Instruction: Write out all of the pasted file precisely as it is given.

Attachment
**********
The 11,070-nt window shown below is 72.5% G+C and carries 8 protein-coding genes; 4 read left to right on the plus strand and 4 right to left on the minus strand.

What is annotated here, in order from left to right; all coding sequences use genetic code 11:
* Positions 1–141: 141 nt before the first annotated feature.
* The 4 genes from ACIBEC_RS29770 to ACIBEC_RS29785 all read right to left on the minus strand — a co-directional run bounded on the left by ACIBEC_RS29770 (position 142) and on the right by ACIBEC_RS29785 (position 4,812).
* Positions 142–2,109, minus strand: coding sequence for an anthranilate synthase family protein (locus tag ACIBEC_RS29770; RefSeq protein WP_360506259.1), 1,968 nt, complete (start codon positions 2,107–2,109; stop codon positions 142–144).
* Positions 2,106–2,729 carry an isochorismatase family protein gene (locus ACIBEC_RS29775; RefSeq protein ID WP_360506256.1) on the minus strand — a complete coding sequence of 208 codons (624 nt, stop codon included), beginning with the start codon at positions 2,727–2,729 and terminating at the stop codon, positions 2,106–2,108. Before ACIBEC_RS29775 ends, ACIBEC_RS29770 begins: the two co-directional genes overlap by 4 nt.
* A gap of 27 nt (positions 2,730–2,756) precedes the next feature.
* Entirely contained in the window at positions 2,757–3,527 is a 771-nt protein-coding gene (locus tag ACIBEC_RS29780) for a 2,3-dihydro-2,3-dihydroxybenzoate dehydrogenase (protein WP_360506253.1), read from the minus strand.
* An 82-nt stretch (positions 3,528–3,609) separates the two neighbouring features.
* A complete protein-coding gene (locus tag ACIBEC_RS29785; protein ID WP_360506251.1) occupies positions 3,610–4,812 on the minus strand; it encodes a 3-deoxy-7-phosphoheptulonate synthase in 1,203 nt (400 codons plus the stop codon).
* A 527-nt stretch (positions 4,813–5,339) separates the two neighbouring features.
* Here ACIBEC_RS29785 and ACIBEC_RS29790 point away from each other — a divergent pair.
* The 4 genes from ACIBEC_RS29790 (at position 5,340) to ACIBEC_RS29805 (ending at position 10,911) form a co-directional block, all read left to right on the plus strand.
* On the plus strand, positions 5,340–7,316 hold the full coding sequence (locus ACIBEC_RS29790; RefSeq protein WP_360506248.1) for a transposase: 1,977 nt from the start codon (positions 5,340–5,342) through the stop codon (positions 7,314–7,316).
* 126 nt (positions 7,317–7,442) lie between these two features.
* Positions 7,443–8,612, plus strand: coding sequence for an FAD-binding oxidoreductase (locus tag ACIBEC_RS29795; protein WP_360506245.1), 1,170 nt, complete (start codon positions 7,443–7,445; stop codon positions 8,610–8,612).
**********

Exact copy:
The 11,070-nt window shown below is 72.5% G+C and carries 8 protein-coding genes; 4 read left to right on the plus strand and 4 right to left on the minus strand.

What is annotated here, in order from left to right; all coding sequences use genetic code 11:
* Positions 1–141: 141 nt before the first annotated feature.
* The 4 genes from ACIBEC_RS29770 to ACIBEC_RS29785 all read right to left on the minus strand — a co-directional run bounded on the left by ACIBEC_RS29770 (position 142) and on the right by ACIBEC_RS29785 (position 4,812).
* Positions 142–2,109, minus strand: coding sequence for an anthranilate synthase family protein (locus tag ACIBEC_RS29770; RefSeq protein WP_360506259.1), 1,968 nt, complete (start codon positions 2,107–2,109; stop codon positions 142–144).
* Positions 2,106–2,729 carry an isochorismatase family protein gene (locus ACIBEC_RS29775; RefSeq protein ID WP_360506256.1) on the minus strand — a complete coding sequence of 208 codons (624 nt, stop codon included), beginning with the start codon at positions 2,727–2,729 and terminating at the stop codon, positions 2,106–2,108. Before ACIBEC_RS29775 ends, ACIBEC_RS29770 begins: the two co-directional genes overlap by 4 nt.
* A gap of 27 nt (positions 2,730–2,756) precedes the next feature.
* Entirely contained in the window at positions 2,757–3,527 is a 771-nt protein-coding gene (locus tag ACIBEC_RS29780) for a 2,3-dihydro-2,3-dihydroxybenzoate dehydrogenase (protein WP_360506253.1), read from the minus strand.
* An 82-nt stretch (positions 3,528–3,609) separates the two neighbouring features.
* A complete protein-coding gene (locus tag ACIBEC_RS29785; protein ID WP_360506251.1) occupies positions 3,610–4,812 on the minus strand; it encodes a 3-deoxy-7-phosphoheptulonate synthase in 1,203 nt (400 codons plus the stop codon).
* A 527-nt stretch (positions 4,813–5,339) separates the two neighbouring features.
* Here ACIBEC_RS29785 and ACIBEC_RS29790 point away from each other — a divergent pair.
* The 4 genes from ACIBEC_RS29790 (at position 5,340) to ACIBEC_RS29805 (ending at position 10,911) form a co-directional block, all read left to right on the plus strand.
* On the plus strand, positions 5,340–7,316 hold the full coding sequence (locus ACIBEC_RS29790; RefSeq protein WP_360506248.1) for a transposase: 1,977 nt from the start codon (positions 5,340–5,342) through the stop codon (positions 7,314–7,316).
* 126 nt (positions 7,317–7,442) lie between these two features.
* Positions 7,443–8,612, plus strand: coding sequence for an FAD-binding oxidoreductase (locus tag ACIBEC_RS29795; protein WP_360506245.1), 1,170 nt, complete (start codon positions 7,443–7,445; stop codon positions 8,610–8,612).